David Cameron with Samantha Cameron at the Conservative conference in Manchester last year. Photograph: Getty Images.
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What has my relationship status got to do with my tax code?

The Married Couple's Tax Allowance shows that the Tories don't just believe in the deserving and undeserving poor, but in the deserving and undeserving family.

Memorable and moving encounters with constituents often inform MPs' contributions to debates. I frequently draw upon them. During the 2010 general election campaign, I knocked on the door of a single mother who had recently left her husband because he had been violent towards her. She and her two sons were living with her mum. The father was making no financial contribution so she was working hard and her mother was helping out with childcare. This mum was angry and upset. She told me how hard she and her mother were trying to give her children a good life and to bring them up to be respectful and to work hard at school. She had heard on the news that morning that the Tories were promising a tax cut for married couples. She wanted to know what she had done wrong, why she didn't deserve the same break and if David Cameron expected or wanted her to stay in that relationship.

I remembered that mother yesterday as the House of Commons debated Labour's amendment to the Married Couple's Tax Allowance. As I listened to the debate, I felt like I had travelled back in time to the 1980s when I was a school governor in Oxfordshire. School boards had just been given the power to establish sexuality education policy. I suppose it was inevitable that in a Church of England village primary school all those years ago, this led to a vigorous debate about relationships and families. I didn't win the argument to adopt a policy which saw homosexual relationships and different kinds of family as equal. With the abolition of Section 28, equalisation of the age of consent, and same sex marriage legislation, I thought that times had changed. My argument had in time been won.

However, as we debated the tax allowance, I lost the argument all over again. I heard the same kind of language and views that I had heard in that school board almost 30 years ago; I realise that the Tories believe in the deserving and undeserving poor, but it is now clear that they also believe in the deserving and undeserving family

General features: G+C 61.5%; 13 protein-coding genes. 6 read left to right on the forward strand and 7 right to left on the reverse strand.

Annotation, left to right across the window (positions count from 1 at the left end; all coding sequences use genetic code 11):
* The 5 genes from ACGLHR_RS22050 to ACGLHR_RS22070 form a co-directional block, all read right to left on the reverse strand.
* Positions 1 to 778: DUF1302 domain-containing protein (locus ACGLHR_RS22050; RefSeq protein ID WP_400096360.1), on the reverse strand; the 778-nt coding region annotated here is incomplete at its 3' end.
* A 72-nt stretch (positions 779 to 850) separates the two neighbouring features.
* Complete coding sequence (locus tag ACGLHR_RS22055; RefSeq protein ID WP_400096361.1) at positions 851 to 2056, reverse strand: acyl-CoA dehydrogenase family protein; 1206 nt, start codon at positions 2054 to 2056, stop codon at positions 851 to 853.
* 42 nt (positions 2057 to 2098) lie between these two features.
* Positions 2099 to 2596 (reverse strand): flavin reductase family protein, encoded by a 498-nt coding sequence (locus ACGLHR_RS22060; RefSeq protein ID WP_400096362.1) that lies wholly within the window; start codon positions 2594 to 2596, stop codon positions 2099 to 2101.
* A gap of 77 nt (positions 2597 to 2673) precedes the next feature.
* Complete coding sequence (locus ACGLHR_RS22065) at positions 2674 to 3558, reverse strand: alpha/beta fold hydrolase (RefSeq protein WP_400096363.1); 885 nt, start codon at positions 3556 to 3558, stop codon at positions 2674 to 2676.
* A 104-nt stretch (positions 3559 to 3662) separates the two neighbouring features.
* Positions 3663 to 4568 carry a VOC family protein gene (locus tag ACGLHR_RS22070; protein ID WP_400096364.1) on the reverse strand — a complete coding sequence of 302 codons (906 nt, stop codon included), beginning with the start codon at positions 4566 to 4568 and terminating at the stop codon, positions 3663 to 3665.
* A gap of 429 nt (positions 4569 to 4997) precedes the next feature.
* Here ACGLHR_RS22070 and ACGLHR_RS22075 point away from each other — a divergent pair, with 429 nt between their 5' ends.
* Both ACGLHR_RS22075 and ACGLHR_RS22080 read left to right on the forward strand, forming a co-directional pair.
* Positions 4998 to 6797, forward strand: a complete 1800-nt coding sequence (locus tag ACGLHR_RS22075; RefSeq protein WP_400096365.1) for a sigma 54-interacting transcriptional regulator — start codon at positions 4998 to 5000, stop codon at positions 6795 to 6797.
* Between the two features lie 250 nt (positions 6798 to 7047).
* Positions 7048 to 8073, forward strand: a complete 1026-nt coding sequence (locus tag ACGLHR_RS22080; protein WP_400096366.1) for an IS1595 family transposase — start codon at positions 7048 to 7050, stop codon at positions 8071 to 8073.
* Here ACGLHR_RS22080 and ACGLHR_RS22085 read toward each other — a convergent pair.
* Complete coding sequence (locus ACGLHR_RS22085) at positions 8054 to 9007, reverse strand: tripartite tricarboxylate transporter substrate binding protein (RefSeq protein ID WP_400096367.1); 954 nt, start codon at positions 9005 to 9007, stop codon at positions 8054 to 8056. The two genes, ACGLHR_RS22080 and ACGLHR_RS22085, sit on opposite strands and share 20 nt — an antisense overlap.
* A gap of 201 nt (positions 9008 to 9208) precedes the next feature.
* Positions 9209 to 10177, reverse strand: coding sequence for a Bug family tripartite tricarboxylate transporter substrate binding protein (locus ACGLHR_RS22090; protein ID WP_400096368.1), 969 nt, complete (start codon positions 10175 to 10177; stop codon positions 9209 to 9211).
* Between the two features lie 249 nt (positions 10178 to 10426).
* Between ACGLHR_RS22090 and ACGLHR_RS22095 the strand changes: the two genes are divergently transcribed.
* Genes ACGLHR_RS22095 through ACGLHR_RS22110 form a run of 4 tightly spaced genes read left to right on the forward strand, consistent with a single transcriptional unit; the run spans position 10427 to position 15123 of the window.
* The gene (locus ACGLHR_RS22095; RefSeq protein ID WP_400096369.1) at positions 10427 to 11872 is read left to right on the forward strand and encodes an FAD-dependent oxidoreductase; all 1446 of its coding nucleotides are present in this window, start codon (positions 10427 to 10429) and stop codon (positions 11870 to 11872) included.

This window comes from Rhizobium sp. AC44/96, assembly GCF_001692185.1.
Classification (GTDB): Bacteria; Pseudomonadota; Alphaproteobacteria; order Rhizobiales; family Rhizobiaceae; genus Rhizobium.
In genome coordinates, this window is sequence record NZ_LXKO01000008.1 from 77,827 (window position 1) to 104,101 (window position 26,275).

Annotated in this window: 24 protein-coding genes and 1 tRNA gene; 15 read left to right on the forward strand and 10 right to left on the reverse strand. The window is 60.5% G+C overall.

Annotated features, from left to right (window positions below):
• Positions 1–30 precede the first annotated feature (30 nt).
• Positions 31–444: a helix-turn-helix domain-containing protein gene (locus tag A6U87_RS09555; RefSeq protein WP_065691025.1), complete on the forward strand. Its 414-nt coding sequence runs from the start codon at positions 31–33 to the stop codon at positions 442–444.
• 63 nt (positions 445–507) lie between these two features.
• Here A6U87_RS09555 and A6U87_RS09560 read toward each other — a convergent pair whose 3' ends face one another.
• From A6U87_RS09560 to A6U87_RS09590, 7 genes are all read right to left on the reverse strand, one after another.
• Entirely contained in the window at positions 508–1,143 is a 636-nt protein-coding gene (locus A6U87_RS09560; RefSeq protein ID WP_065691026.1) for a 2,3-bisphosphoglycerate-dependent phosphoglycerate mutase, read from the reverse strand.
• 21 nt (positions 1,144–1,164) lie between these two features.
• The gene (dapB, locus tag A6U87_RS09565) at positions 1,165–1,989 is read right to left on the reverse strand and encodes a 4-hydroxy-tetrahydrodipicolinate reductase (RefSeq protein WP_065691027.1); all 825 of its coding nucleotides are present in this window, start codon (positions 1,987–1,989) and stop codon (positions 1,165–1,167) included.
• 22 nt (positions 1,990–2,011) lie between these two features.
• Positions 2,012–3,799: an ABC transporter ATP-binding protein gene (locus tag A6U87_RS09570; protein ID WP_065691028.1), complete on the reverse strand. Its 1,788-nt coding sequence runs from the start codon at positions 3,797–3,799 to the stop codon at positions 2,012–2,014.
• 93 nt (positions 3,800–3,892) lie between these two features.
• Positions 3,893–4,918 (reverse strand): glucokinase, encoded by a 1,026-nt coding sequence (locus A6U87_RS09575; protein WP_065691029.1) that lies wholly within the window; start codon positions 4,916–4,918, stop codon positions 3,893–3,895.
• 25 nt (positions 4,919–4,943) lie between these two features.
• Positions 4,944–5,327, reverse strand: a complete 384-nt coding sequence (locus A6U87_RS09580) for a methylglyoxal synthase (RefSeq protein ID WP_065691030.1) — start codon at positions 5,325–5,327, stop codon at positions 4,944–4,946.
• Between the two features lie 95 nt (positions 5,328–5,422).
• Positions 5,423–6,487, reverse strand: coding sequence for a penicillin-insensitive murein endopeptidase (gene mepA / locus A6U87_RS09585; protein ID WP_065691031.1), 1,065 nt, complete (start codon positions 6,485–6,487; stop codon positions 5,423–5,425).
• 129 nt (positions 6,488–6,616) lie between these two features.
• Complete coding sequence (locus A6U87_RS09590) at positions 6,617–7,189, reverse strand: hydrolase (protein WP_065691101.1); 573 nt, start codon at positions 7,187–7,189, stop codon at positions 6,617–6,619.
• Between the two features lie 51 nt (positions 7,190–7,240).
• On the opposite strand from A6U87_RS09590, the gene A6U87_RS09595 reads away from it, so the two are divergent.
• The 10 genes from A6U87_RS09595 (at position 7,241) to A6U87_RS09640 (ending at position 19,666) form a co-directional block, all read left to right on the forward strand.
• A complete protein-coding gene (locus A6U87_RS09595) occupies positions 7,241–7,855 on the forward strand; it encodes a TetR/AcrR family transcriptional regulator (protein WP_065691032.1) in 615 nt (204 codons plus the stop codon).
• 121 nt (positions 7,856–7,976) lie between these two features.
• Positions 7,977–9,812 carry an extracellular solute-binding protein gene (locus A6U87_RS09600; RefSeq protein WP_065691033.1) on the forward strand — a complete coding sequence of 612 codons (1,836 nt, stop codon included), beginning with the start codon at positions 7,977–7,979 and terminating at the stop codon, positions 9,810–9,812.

Speaker after speaker on the government benches spoke about families and how this policy was designed to help families. That is not what this policy does. Unless you are truly of a different time, you recognise that families come in different forms. Even this tax cut offers equal treatment to same sex marriages and civil partnerships. It was a strange experience to hear Tories who had voted against equal marriage standing up for tax breaks for couples they didn't think had the right to marry.

That wasn't the only illogical case advanced by Tory MPs. They declared that married parents of poorer families are more likely to stay together. I am sorry if this sounds flippant, but that doesn't sound like an argument for giving them more money. We had Tory after Tory proclaiming that children, adults and even grandparents have better outcomes when marriage works. They confused correlations with causation and failed to make the link as to why these outcomes of marriage should result in a tax cut, Surely these people feel blessed enough and would rather, in a time of austerity, that the state used its resources to help those in greater need.

There was much talk of families in this debate - Tim Loughton MP referred to what "these families deserve".  This is just one example of the government being careless and potentially offensive in the way they framed this debate.  He and his colleagues were not speaking about helping families; they were talking about helping married couples with children. Unless they believe theirs is the only definition of a family. Just as oranges are not the only fruit, married couples with children are not the only families. Even then, their offer will only reach one third of married couples.

That is not my real problem with this tax policy, nor is the objection raised by many that widows, widowers, people who have left abusive relationships, kinship carers and many others would miss out. I don't want to talk about deserving and undeserving single parent families either. That is the politics of division - the politics of this Tory/Lib Dem government. It is none of my business if someone asks for my help, what their relationship status is, neither is it the business of government or HMRC. A parent raising a family on their own deserves our support if they want and need it. That should not be conditional on whether they were the "guilty" party in the breakup of a relationship, or if they were ever in a relationship, because we all have a stake in helping every family raise healthy, happy and useful citizens.

I am going to do it again, what young people describe as "oversharing". When my marriage of 23 years ended, it was a traumatic and upsetting experience. In many ways it was like bereavement, with a destructive helping of shame and guilt and, for afters, the strain of trying to support and reassure our four children. A tax break wouldn't have saved my marriage and when I was giving myself a hard time for having failed at the most important relationship of my adult life, I didn't need a letter from HMRC telling me that my tax code was going to change.